As he spoke, the good ship Loral was passing between Entry Island and a long sandy spit reaching out from Amherst—as treacherous a bit of water as Neptune ever devised. She was rolling in heavy swells, lashed by a forty-miler out of the northeast, and carving a corkscrew wake around and between reefs and shoals. In the misty distance, the Amherst wharf danced weirdly between the port and starboard bows. It was comforting to be told that the skipper had done the trick more than 500 times.

An hour at Amherst for the landing of freight and mail —the writer was the only passenger—and the ship was off again on another zigzag route across the bay to Grindstone.

Few Tourists

"D ECAUSE of its focal position. Grindstone is the centre of activity. The islands comprise five municipalities, each to a large extent self-sufficient, butithe Solitary bank is at Grindstone, also the central post officé, the Marconi wireless station, and the central exchange of the telephone system, which is operated by the Dominion Government. Here also are the headquarters of the fish companies, mostly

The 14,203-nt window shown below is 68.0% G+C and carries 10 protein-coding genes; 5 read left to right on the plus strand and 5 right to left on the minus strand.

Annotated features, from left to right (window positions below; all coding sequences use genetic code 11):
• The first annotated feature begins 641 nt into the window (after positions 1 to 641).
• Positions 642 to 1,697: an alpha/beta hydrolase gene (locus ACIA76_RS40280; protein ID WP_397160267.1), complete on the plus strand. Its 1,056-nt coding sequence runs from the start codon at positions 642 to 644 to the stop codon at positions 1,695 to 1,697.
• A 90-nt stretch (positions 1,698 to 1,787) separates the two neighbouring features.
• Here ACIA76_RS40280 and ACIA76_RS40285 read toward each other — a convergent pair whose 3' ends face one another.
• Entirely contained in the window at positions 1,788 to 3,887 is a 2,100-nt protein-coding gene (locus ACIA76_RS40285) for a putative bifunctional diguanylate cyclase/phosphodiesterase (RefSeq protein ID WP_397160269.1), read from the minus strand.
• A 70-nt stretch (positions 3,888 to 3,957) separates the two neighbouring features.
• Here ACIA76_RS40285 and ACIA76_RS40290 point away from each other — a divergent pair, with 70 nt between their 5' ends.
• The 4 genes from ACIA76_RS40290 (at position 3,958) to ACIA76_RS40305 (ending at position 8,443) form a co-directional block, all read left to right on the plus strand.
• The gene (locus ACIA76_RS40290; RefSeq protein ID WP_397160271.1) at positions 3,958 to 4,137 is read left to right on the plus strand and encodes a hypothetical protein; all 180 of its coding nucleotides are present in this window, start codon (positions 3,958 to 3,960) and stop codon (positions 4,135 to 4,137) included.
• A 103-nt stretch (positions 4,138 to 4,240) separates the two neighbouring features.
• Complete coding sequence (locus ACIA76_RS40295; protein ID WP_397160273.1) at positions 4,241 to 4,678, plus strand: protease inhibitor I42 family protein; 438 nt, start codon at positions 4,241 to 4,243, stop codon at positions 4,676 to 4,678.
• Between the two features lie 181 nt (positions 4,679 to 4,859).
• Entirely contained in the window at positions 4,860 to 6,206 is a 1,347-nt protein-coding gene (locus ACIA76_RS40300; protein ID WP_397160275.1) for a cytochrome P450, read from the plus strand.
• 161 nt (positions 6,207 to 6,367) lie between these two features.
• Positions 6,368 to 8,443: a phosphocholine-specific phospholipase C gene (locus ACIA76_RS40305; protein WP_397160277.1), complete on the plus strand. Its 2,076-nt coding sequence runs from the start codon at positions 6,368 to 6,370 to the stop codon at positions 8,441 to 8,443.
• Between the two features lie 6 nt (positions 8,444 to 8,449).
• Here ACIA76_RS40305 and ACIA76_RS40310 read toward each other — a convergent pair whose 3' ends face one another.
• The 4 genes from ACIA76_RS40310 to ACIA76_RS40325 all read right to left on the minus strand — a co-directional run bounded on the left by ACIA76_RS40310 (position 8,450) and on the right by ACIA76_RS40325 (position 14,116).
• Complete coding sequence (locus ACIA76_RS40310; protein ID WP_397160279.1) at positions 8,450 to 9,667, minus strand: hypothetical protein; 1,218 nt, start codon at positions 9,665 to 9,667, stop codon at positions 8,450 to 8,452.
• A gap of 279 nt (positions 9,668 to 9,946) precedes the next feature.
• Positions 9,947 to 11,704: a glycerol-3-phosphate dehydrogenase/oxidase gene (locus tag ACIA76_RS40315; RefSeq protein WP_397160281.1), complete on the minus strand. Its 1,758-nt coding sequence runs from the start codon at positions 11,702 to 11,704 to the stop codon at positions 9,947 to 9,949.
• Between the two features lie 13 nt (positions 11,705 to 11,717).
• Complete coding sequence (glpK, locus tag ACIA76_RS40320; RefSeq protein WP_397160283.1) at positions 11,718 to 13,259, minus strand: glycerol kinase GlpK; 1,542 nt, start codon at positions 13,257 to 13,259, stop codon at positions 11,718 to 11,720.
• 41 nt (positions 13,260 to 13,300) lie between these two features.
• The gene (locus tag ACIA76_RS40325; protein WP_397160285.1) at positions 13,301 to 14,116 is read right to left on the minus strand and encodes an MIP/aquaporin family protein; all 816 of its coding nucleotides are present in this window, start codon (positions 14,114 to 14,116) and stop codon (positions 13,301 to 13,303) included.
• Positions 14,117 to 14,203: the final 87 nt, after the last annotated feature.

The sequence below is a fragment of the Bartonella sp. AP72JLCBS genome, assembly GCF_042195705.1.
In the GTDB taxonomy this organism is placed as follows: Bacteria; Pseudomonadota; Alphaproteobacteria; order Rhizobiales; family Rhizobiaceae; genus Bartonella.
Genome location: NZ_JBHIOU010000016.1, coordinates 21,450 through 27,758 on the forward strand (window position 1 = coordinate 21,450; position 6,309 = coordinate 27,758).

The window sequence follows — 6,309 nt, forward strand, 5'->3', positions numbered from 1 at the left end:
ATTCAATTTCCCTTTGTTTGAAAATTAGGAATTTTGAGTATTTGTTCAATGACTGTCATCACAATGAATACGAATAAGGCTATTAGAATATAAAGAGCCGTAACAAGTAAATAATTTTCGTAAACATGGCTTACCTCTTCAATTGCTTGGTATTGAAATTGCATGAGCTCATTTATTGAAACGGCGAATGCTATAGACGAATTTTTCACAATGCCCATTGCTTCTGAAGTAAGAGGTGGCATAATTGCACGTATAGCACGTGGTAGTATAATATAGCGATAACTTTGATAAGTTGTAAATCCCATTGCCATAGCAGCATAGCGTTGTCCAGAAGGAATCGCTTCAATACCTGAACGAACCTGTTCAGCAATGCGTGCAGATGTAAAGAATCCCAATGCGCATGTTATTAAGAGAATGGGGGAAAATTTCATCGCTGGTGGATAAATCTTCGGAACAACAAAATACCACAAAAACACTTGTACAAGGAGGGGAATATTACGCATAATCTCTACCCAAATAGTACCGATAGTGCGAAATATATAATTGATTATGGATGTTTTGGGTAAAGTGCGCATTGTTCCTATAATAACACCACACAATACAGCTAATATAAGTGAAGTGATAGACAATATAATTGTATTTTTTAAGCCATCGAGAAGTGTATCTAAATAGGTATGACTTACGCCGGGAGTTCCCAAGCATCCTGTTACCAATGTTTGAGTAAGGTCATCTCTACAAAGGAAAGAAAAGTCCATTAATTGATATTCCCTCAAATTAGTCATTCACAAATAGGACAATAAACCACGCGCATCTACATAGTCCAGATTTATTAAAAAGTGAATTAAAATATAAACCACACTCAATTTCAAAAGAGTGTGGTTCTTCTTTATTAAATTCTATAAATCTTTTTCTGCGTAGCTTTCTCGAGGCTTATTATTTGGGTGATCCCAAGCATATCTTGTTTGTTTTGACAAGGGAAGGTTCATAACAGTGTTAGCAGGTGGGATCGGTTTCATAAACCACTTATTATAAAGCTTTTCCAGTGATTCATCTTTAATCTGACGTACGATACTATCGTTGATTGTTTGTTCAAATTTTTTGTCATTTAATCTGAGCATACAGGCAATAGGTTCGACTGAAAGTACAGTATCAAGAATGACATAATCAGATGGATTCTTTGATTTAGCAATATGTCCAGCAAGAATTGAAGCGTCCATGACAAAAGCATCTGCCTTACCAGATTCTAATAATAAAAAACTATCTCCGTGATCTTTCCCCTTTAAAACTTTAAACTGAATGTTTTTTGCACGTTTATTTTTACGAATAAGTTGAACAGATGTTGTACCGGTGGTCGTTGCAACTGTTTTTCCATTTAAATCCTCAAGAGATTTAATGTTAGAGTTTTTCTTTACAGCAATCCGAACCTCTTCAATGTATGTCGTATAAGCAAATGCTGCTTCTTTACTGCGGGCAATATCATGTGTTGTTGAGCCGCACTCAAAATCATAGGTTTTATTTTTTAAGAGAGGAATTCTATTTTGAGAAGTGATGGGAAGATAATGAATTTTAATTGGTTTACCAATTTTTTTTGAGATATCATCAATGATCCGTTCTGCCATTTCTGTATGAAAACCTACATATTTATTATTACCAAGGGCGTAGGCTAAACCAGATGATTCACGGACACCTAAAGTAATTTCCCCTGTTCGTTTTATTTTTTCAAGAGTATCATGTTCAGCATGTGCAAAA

American, the larger warehouses and herring smokers, and, at Etang du Nord, a settlement on the west side of the island, the only hotel accommodation. It is limited but surprisingly good, and boasts the only approach to modern plumbing. Next year they plan to put in a bath. Through Grindstone runs the only

real roadway which has been laid in all the Magdalens.

Reference to the register revealed less than fifty guests in six months. Most of these were Government men of one kind or another and persons connected with the fishing industry. Of actual holiday tourists, there were not more than half a dozen.